Hardwork Movement | photo by Josh Pelta-Heller for WXPN

TK: …Anybody else wanna add to that?

STERLING DUNS, RB RICKS & RICK BANKS: Dang. That’s pretty accurate. [laughs] That was on-point.. Amen!

RB RICKS: If I had to add somethin’, I would say diversity within Philly I think is great. You can go into any show — a lotta shows that we play at or just anywhere — and you’ll see a totally different class of people. And you never know who’s who in Philly, which is also great. We talked about it being downplayed, but there’s a lotta people that live in Philly that do so many different things, either remotely or just are big influences across the globe. And one of the pros of playing in Philly is that you never know who you’re gonna play in front of. You never know whose ears are gonna listen to your music.

TK: How have you guys seen the city change in Philly?

RICK BANKS: How much time you got? [laughs] Just watching neighborhoods shift, to me has been fascinating. Like from the areas of West Philly — I’m originally from like 59th and Arch — and watching how West Philly has changed so much has been crazy. Or how North Philly has changed — I live in Fairmount now, and I look at my neighborhood now, vs. what it was ten, fifteen years ago. It’s entirely different. It’s fascinating seeing Philly just like take off its training wheels, finally. [laughs] It seemed like once we decided to build something tall, everything else kinda came along with that. So that’s been really cool for me.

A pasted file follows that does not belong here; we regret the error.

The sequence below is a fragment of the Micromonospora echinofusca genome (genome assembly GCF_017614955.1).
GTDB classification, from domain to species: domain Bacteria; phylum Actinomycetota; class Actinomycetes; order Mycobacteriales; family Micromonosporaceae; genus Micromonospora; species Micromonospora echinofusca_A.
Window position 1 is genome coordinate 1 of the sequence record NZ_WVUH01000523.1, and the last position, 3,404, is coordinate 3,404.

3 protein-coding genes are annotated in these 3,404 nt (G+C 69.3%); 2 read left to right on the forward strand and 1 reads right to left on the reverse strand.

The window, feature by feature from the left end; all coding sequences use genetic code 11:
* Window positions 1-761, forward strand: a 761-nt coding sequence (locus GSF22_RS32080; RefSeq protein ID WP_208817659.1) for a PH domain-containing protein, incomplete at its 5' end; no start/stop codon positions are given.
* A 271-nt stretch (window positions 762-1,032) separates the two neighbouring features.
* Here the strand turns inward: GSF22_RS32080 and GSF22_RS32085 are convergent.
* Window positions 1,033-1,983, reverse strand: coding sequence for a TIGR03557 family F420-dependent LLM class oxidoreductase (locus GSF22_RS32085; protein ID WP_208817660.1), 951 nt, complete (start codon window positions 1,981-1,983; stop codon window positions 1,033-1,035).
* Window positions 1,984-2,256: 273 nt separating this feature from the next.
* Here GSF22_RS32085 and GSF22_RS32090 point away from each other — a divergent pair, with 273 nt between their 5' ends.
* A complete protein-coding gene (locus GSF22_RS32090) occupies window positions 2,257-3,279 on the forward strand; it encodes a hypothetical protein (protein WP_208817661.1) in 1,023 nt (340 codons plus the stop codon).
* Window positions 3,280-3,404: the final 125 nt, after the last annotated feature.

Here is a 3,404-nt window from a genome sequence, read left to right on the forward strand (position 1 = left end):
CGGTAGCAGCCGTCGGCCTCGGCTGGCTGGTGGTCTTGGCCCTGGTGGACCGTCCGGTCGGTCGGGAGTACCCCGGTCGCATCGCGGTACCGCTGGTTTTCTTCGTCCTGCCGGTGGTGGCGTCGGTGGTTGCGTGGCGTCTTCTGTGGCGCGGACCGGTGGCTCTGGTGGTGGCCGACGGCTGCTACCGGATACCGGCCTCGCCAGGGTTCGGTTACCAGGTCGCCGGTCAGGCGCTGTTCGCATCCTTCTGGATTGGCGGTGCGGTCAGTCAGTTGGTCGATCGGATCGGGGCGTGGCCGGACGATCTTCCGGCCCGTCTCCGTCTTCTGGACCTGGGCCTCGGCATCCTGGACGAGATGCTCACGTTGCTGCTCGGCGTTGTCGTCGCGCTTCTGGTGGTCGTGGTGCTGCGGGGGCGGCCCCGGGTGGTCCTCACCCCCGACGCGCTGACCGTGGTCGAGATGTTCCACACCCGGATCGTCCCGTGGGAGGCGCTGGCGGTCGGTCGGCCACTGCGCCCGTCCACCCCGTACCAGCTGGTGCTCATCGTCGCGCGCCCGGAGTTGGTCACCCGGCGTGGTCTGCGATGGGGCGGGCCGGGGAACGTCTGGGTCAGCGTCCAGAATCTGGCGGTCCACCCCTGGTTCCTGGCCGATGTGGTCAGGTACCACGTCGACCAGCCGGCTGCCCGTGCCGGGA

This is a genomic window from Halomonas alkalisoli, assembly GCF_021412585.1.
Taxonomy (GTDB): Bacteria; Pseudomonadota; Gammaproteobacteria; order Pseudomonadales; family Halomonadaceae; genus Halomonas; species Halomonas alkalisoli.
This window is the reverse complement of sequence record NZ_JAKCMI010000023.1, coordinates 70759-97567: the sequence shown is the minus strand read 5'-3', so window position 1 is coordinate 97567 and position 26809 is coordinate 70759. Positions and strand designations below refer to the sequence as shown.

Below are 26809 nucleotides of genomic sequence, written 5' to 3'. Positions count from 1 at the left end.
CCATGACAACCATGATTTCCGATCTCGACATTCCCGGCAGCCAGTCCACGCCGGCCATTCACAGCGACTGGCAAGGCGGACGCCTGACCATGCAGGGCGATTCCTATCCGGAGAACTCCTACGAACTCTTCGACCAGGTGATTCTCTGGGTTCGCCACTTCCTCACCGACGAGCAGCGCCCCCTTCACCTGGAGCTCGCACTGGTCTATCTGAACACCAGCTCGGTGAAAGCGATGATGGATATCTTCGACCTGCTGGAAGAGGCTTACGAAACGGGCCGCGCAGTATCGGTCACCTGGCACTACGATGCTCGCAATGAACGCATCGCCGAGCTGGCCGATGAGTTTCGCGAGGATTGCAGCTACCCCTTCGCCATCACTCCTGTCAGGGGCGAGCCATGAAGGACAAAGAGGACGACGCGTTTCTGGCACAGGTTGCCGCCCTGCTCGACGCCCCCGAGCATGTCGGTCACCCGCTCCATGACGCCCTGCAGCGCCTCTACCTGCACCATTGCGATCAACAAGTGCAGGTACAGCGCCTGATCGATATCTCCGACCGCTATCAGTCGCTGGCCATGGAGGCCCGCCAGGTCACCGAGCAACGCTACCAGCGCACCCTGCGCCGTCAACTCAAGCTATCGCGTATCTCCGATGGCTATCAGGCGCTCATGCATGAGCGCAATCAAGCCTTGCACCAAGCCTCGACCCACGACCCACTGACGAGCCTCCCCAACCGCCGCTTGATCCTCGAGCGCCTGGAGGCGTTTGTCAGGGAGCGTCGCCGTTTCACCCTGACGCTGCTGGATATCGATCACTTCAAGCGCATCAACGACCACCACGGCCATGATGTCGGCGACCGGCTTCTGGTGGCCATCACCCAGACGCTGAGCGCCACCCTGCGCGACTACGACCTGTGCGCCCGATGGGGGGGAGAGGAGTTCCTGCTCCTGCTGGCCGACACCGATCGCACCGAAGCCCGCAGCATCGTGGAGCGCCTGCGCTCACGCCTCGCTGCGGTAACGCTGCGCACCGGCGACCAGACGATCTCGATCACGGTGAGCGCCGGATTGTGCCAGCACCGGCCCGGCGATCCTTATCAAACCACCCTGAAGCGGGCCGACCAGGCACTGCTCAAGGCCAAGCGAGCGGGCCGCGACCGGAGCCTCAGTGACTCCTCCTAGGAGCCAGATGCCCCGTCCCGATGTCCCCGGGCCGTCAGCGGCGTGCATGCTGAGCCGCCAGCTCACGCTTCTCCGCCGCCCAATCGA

RB RICKS: On the music scene, it’s kinda good to see some of the bigger artists or acts kinda reach on back in, kinda bring Philly up. Looking at Made In America. I think that’s great. That’s something that I’ve noticed, anyway. I haven’t noticed anything like that prior, but I think it’s also good to kinda see some major events going on in Philly that can kinda help curate and can hone some of these up-and-coming artists’ skills. So I think that’s cool too.

KEYS: I think Philly’s almost kind of gone through this renaissance, too. I mean you have a lot of younger people moving here, and it’s really pushing forward innovation in the arts, with music, or with visual arts, street art, murals, but also like with start-ups and a lot of companies. I think it’s cool to see this youthful energy within the city, and Philly kind of creating this new history for itself. You know, people who are outside of the city always think about the Constitution, and Olde City and all these things, but I think Philly isn’t depending on that anymore, and we’re kinda forming this new history, through all the people that are doing these amazing things here.

TK: Last one: PBC or Yards?

STERLING DUNS, KEYS & RICK BANKS: Ohhhh… I’m partial to Brawler. Love stout is my jam! What you got, Bobby?

RB RICKS: I’ll leave that one to the group. I’m more of like a Jack and honey kinda dude, know what I’m sayin’? Keep it brown! [laughs]